At the mid way stage of the 2020 Tokyo Olympic Games, when elite sportspersons have set new marks and seeped their way into world sporting history with sparkling gold medals, the India versus Great Britain men’s hockey quarterfinals match slated for August 1 might appear to be an ordinary encounter.
Harpreet Kaur Lamba
But make no mistake.
August 1 could well turn out to be Indian hockey’s defining moment in the new century. For a nation deprived and parched of a top finish at the Olympics since the last of their eight glorious gold medals in 1980 Moscow, a win on Sunday could be the change that India had been seeking since last 41 years.
At this stage, the critics would be tempted to point to the innumerous heartbreaks of the past and the often-repeated saga of hope and despair that is quintessential to Indian hockey. To be fair, that has been the underlying theme of Indian hockey since more than four decades now but August 1 could be different.
Come Sunday, 5.30 pm IST (1 pm BST), drop everything and watch these 16 men, who stand on the threshold of change and history.
Four wins from five encounters
For a team known to entangle itself in the jargons of permutations and combinations and rely on last-minute results of other matches to often find their way through the next round, the ongoing Tokyo Games have been a welcome change for men’s hockey.
It is for the first time that India booked their next round berth with a match to spare in the pool stages since the 1980 Olympics. The 1-7 loss at the hands of Australia was hurtful, but perhaps in it lay the seeds of change that spruced this young bunch to life. India were confident, composed and effective in their four wins out of five to finish second behind the Kookaburras in the pool stage.
Yes, they lacked in finishing and midfield-attack coordination. The inexperience of the forwardline too was visible. But unlike previous many years, when errors would creep into India’s game at the first hint of pressure, they appeared resolute and calm under pressure at the Oi Hockey Stadium in Tokyo. The team showcased maturity in tense situations and never once threw in the towel despite the opposition putting them under pressure.
Why is August 1 important?
This is not the first time that India find themselves in this scenario. At the 2016 Rio Games too, India were a win away from what could have been their first top-four finish in 36 years. Standing in their way were the mighty Belgiums, and India succumbed to the eventual silver-medallists in the quarterfinals to finish eighth in the overall standings.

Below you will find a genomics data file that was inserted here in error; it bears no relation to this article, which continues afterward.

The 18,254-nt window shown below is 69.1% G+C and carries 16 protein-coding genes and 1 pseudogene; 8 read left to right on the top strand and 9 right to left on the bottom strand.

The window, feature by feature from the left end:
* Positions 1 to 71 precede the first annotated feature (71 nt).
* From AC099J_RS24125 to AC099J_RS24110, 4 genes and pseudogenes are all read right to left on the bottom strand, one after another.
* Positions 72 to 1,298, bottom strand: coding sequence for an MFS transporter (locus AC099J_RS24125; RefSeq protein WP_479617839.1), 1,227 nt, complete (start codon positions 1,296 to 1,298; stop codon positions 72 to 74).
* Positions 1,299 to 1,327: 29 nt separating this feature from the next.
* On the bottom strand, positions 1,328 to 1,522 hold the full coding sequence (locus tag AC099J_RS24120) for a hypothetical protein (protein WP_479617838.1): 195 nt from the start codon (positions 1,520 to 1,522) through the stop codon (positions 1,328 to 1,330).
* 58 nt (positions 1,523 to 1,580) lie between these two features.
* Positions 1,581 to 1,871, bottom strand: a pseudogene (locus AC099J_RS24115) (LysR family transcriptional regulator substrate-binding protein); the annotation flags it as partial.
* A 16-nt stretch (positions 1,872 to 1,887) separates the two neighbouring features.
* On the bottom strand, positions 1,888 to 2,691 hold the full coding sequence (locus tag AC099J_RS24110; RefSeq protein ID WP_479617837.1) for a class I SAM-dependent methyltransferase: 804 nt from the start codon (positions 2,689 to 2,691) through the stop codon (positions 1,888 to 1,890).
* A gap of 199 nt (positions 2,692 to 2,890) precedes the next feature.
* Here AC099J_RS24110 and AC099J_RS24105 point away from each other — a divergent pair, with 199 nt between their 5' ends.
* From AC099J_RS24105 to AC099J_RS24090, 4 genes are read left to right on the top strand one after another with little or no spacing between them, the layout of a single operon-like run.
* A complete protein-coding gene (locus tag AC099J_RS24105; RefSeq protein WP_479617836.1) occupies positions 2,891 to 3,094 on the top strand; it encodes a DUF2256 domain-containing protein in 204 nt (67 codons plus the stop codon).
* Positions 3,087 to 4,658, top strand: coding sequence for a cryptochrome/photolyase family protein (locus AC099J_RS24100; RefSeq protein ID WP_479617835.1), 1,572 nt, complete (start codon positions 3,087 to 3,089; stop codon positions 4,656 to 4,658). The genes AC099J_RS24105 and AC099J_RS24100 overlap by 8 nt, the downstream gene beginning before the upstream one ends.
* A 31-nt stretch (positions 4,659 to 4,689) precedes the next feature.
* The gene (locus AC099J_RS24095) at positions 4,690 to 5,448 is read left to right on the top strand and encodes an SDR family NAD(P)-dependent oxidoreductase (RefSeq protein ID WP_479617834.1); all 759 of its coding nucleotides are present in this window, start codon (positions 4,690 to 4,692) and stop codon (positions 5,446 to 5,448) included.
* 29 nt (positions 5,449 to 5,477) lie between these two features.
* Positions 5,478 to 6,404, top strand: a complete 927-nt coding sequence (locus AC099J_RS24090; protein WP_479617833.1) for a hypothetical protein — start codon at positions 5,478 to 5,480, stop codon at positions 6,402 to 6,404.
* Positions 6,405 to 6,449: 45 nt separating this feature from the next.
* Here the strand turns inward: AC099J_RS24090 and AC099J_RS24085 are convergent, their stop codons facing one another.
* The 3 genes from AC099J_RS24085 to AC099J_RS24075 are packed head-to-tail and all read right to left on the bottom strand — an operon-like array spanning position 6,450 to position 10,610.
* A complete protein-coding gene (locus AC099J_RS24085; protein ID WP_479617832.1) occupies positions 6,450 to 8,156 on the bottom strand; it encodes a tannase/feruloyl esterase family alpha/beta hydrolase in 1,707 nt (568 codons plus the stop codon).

The 2016 result did not evoke much hue and cry in India. It seemed like a reasonable finish for a team who had missed the bus at the 2008 Beijing Olympics (it was the first time India did not qualify for the Olympics) and ended last at the 2012 London Games.
But Tokyo is different. India are ranked No. 3 in world rankings for the first-time ever. In the last two years, this bunch has beaten every major hockey-playing nation in the world, something that was unthinkable a few years ago. Since the Beijing debacle, India has resorted to every possible method to turn their hockey around — hire the best overseas coaching personnel, introduce sport science, train as per modern methods and strategies, unearth talent, provide the squad with the best of facilities and compete regularly in top tournaments.
It has been an upward rise and it is time to deliver. There can be no better time than this for India to claw their way back into the Olympics domination, and Sunday’s encounter against World No. 6 Great Britain is their tryst with destiny.
A win would guarantee India of a top-four finish (and put them in medal contention) for the first time in 41 years and would provide the game a huge fillip back home. It will evoke slumbering desires, and turn dreams into reality.
It will bring to life the dreams and aspirations of a nation that has spent endless decades reliving the tales of those eight gold medals and finding solace in them. It will be a tale of belief and new hope.
Can India re-write hockey history?
We will get to know in less than 24 hours.
Road to Quarters
Beat New Zealand 3-2
Lost to Australia 7-1
Beat Spain 3-0
Beat Argentina 3-1
Beat Japan 5-3
Beat South Africa 3-1
Beat Canada 3-1
Lost to Germany 1-5
Drew with Holland 2-2
Drew with Belgium 2-2